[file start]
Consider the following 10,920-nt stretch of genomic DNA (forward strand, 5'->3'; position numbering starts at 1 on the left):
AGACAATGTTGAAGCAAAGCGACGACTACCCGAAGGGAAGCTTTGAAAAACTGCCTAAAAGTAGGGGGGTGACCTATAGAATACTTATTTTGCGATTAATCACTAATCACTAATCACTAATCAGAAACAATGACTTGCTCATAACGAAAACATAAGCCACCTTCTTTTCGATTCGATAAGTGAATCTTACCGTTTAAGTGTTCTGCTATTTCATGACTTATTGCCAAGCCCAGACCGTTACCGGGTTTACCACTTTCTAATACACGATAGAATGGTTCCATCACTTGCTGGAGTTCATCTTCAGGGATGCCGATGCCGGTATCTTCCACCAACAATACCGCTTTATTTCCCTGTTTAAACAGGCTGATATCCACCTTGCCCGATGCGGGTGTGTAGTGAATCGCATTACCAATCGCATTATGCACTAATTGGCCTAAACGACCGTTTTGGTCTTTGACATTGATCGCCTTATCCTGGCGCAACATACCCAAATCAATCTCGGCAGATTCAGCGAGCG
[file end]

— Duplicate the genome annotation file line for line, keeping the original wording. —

Consider the following 10,920-nt stretch of genomic DNA (forward strand, 5'->3'; position numbering starts at 1 on the left):
AGACAATGTTGAAGCAAAGCGACGACTACCCGAAGGGAAGCTTTGAAAAACTGCCTAAAAGTAGGGGGGTGACCTATAGAATACTTATTTTGCGATTAATCACTAATCACTAATCACTAATCAGAAACAATGACTTGCTCATAACGAAAACATAAGCCACCTTCTTTTCGATTCGATAAGTGAATCTTACCGTTTAAGTGTTCTGCTATTTCATGACTTATTGCCAAGCCCAGACCGTTACCGGGTTTACCACTTTCTAATACACGATAGAATGGTTCCATCACTTGCTGGAGTTCATCTTCAGGGATGCCGATGCCGGTATCTTCCACCAACAATACCGCTTTATTTCCCTGTTTAAACAGGCTGATATCCACCTTGCCCGATGCGGGTGTGTAGTGAATCGCATTACCAATCGCATTATGCACTAATTGGCCTAAACGACCGTTTTGGTCTTTGACATTGATCGCCTTATCCTGGCGCAACATACCCAAATCAATCTCGGCAGATTCAGCGAGCG